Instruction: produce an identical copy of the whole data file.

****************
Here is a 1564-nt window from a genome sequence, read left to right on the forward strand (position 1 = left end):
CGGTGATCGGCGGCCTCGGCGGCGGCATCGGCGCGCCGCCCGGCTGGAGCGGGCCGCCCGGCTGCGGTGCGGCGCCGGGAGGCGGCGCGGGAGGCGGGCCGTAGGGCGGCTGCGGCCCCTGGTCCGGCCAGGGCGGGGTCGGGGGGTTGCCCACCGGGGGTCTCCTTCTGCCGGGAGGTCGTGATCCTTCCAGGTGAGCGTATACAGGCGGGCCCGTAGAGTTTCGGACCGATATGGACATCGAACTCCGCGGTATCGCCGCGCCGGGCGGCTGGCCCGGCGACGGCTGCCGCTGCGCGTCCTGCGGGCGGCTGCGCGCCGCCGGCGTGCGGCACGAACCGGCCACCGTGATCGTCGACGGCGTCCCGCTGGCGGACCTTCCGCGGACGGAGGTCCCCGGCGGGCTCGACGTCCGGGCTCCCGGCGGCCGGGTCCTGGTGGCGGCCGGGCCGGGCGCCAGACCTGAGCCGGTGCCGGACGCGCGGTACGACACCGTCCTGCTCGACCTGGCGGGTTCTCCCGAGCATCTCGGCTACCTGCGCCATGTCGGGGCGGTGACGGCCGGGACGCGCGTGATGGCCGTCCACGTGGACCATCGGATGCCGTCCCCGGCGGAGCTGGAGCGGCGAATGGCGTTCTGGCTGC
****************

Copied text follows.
Here is a 1564-nt window from a genome sequence, read left to right on the forward strand (position 1 = left end):
CGGTGATCGGCGGCCTCGGCGGCGGCATCGGCGCGCCGCCCGGCTGGAGCGGGCCGCCCGGCTGCGGTGCGGCGCCGGGAGGCGGCGCGGGAGGCGGGCCGTAGGGCGGCTGCGGCCCCTGGTCCGGCCAGGGCGGGGTCGGGGGGTTGCCCACCGGGGGTCTCCTTCTGCCGGGAGGTCGTGATCCTTCCAGGTGAGCGTATACAGGCGGGCCCGTAGAGTTTCGGACCGATATGGACATCGAACTCCGCGGTATCGCCGCGCCGGGCGGCTGGCCCGGCGACGGCTGCCGCTGCGCGTCCTGCGGGCGGCTGCGCGCCGCCGGCGTGCGGCACGAACCGGCCACCGTGATCGTCGACGGCGTCCCGCTGGCGGACCTTCCGCGGACGGAGGTCCCCGGCGGGCTCGACGTCCGGGCTCCCGGCGGCCGGGTCCTGGTGGCGGCCGGGCCGGGCGCCAGACCTGAGCCGGTGCCGGACGCGCGGTACGACACCGTCCTGCTCGACCTGGCGGGTTCTCCCGAGCATCTCGGCTACCTGCGCCATGTCGGGGCGGTGACGGCCGGGACGCGCGTGATGGCCGTCCACGTGGACCATCGGATGCCGTCCCCGGCGGAGCTGGAGCGGCGAATGGCGTTCTGGCTGC